Help make access to a peaceful death a reality for Canadians facing horrible diagnoses.

Linda Jarrett

Meet Linda.

Seventeen years ago — at the age of 50 — Linda was diagnosed with Multiple Sclerosis, a savage, unpredictable and disabling disease. Since her initial diagnosis, she’s had to give up so many of the things she loved: her job as an elementary school teacher, swimming in Lake Huron, and the ability to lift her granddaughters up for hugs. Tasks like dressing, showering and eating — the little things other Canadians take for granted — are now a daily struggle.

Linda knows she’ll never get better. In fact, she's certain her condition will get even worse. Since the Supreme Court decision in February, Linda has worried that federal or provincial inaction (or opposition) will create barriers that will keep her from having the peaceful death she wants.

“I do not want to live for years, severely debilitated, gradually losing my faculties while waiting for death to come.”

Linda was at the Supreme Court in Ottawa last year when the Carter case (for the right to die with dignity) was heard. Months later, when the Supreme Court’s unanimous verdict was handed down, Linda was ecstatic: “I knew that if my life got worse — which it will — I’ll have a way to control how and when I die.”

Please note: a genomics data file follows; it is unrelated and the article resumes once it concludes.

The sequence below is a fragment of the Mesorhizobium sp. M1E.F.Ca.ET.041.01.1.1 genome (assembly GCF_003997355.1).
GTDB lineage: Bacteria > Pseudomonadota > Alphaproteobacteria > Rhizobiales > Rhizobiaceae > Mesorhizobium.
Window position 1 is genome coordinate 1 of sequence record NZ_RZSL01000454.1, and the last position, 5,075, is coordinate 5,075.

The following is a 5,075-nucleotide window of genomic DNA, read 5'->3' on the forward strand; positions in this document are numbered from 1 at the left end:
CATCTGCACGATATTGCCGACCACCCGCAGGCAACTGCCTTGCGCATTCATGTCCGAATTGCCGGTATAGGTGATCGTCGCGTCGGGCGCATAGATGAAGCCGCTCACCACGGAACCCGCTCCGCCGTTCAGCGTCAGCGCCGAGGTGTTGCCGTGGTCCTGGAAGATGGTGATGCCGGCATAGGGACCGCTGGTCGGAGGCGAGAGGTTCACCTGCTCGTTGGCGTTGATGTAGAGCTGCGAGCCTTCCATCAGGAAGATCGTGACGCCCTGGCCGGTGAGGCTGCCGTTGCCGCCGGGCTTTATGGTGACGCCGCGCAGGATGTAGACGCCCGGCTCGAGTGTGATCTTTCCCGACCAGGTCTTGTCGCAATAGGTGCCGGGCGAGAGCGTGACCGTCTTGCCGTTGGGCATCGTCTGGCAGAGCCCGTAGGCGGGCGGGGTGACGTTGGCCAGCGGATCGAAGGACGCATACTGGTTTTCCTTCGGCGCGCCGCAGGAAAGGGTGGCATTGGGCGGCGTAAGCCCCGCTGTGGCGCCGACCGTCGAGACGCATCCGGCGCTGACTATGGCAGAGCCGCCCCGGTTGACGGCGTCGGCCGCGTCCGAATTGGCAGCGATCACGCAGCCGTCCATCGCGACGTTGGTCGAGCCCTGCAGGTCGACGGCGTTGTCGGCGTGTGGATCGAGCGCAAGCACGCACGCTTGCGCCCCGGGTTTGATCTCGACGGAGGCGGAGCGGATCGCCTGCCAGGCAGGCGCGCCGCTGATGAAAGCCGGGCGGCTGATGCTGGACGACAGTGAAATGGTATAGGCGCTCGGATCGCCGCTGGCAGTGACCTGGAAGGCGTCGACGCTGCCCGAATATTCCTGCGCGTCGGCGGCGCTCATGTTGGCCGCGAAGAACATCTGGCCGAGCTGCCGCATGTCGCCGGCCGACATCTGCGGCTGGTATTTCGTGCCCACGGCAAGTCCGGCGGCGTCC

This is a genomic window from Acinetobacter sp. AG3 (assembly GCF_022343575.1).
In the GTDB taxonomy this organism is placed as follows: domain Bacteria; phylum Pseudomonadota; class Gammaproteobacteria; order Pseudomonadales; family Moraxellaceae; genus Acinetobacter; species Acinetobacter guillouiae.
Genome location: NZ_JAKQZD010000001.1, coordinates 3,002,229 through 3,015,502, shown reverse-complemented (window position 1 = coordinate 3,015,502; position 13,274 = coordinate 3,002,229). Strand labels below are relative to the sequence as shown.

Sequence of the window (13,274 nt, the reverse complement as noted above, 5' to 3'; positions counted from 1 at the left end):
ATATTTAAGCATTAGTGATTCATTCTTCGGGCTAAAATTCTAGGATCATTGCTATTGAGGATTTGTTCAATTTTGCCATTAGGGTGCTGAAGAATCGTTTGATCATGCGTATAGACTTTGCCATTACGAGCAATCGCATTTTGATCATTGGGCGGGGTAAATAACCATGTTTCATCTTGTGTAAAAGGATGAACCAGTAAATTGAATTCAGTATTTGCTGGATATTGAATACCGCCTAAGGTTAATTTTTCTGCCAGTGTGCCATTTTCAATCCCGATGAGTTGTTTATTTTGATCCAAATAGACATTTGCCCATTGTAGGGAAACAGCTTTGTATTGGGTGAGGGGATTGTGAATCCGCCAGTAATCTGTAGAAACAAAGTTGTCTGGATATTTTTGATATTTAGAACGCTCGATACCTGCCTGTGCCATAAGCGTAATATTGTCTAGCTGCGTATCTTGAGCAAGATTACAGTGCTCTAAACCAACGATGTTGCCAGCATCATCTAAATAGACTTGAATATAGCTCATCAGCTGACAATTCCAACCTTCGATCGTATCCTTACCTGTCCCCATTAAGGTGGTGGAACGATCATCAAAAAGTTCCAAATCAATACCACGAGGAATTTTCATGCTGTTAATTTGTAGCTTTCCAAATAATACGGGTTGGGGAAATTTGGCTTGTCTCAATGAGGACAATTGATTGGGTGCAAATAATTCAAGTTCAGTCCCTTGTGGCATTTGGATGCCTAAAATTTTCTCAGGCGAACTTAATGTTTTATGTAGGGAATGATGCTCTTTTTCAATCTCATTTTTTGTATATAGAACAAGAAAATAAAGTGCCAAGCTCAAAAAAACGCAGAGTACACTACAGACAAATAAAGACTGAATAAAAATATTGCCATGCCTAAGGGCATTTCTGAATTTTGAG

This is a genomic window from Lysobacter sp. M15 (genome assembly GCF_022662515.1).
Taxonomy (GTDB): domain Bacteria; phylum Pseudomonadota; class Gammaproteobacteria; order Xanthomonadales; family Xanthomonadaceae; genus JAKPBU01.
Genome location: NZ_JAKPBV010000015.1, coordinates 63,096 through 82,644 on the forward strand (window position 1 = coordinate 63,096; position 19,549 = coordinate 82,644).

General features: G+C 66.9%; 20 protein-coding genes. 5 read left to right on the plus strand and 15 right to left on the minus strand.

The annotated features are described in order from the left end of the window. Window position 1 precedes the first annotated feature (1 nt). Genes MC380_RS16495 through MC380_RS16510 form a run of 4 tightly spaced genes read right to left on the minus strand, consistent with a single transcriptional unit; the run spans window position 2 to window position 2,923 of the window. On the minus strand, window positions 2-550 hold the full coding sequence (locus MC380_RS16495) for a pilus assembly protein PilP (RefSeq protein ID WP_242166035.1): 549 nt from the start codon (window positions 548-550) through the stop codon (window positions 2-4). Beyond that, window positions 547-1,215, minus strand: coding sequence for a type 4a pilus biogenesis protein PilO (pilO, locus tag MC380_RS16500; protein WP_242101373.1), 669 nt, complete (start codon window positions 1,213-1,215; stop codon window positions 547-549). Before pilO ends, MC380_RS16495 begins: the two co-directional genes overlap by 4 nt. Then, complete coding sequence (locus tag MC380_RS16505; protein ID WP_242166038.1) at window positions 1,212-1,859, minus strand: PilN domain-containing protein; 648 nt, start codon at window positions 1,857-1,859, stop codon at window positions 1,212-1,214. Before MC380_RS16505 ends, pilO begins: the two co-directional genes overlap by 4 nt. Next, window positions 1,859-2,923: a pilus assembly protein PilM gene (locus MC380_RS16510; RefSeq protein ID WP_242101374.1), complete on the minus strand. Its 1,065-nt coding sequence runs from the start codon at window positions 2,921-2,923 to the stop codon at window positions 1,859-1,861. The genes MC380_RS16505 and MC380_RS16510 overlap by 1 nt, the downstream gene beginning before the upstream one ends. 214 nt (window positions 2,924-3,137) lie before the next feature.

But Linda’s short-lived confidence in the process has faltered. Before the election call, the government was paralyzed with inaction. The consequence of Ottawa’s inertia and negligence continues to weigh on Linda. And she’s already carrying way too many burdens.

We’ve made some terrific strides in the past few years, but we are not there yet. Please help us ensure all eligible Canadians have fair, safe and timely access to physician assisted dying. 

A donation of only $5 or $10 will help us:

  • Drive change. We ensure the voices of the 84 per cent of Canadians who support the right to compassionate, physician assisted death are heard loud and clear.
  • Empower Canadians. We inform Canadians about patient rights and the importance of advance care planning so that people can take steps now to reduce the chance of unwanted suffering later.
  • Provide peace of mind. We support individuals facing catastrophic diagnoses with information and emotional support, so they can make decisions that are right for them.

Make a one-time donation, or sign up to our Defender of Dignity monthly giving program. Whatever option you choose, we are grateful for your generosity. 

DWD Canada cannot provide charitable receipts. But we can promise impactful political advocacy without any constraints. 

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